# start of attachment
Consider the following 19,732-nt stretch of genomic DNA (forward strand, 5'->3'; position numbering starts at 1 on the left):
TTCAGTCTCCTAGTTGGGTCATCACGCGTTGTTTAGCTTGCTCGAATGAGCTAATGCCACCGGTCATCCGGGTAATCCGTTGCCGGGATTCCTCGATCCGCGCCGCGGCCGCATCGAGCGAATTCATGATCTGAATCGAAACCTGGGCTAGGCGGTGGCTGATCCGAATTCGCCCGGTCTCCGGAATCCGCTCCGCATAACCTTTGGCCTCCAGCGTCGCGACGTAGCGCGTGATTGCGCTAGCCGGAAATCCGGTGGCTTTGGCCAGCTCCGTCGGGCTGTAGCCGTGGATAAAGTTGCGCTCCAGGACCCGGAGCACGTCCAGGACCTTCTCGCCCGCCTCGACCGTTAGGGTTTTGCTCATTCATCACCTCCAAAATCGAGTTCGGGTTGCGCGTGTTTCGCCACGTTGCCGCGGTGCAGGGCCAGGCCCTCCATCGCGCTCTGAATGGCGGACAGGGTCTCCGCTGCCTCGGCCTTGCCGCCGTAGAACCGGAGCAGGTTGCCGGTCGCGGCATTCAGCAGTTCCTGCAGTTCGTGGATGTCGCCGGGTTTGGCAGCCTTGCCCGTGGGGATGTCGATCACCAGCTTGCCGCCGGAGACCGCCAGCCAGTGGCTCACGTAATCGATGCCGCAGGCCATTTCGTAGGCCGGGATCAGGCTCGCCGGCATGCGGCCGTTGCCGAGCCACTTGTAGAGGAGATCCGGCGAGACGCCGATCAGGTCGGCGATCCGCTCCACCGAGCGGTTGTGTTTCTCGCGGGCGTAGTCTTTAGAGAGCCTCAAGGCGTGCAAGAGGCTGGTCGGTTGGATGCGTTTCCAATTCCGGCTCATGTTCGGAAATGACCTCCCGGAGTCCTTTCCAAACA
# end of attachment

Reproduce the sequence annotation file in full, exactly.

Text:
Consider the following 19,732-nt stretch of genomic DNA (forward strand, 5'->3'; position numbering starts at 1 on the left):
TTCAGTCTCCTAGTTGGGTCATCACGCGTTGTTTAGCTTGCTCGAATGAGCTAATGCCACCGGTCATCCGGGTAATCCGTTGCCGGGATTCCTCGATCCGCGCCGCGGCCGCATCGAGCGAATTCATGATCTGAATCGAAACCTGGGCTAGGCGGTGGCTGATCCGAATTCGCCCGGTCTCCGGAATCCGCTCCGCATAACCTTTGGCCTCCAGCGTCGCGACGTAGCGCGTGATTGCGCTAGCCGGAAATCCGGTGGCTTTGGCCAGCTCCGTCGGGCTGTAGCCGTGGATAAAGTTGCGCTCCAGGACCCGGAGCACGTCCAGGACCTTCTCGCCCGCCTCGACCGTTAGGGTTTTGCTCATTCATCACCTCCAAAATCGAGTTCGGGTTGCGCGTGTTTCGCCACGTTGCCGCGGTGCAGGGCCAGGCCCTCCATCGCGCTCTGAATGGCGGACAGGGTCTCCGCTGCCTCGGCCTTGCCGCCGTAGAACCGGAGCAGGTTGCCGGTCGCGGCATTCAGCAGTTCCTGCAGTTCGTGGATGTCGCCGGGTTTGGCAGCCTTGCCCGTGGGGATGTCGATCACCAGCTTGCCGCCGGAGACCGCCAGCCAGTGGCTCACGTAATCGATGCCGCAGGCCATTTCGTAGGCCGGGATCAGGCTCGCCGGCATGCGGCCGTTGCCGAGCCACTTGTAGAGGAGATCCGGCGAGACGCCGATCAGGTCGGCGATCCGCTCCACCGAGCGGTTGTGTTTCTCGCGGGCGTAGTCTTTAGAGAGCCTCAAGGCGTGCAAGAGGCTGGTCGGTTGGATGCGTTTCCAATTCCGGCTCATGTTCGGAAATGACCTCCCGGAGTCCTTTCCAAACA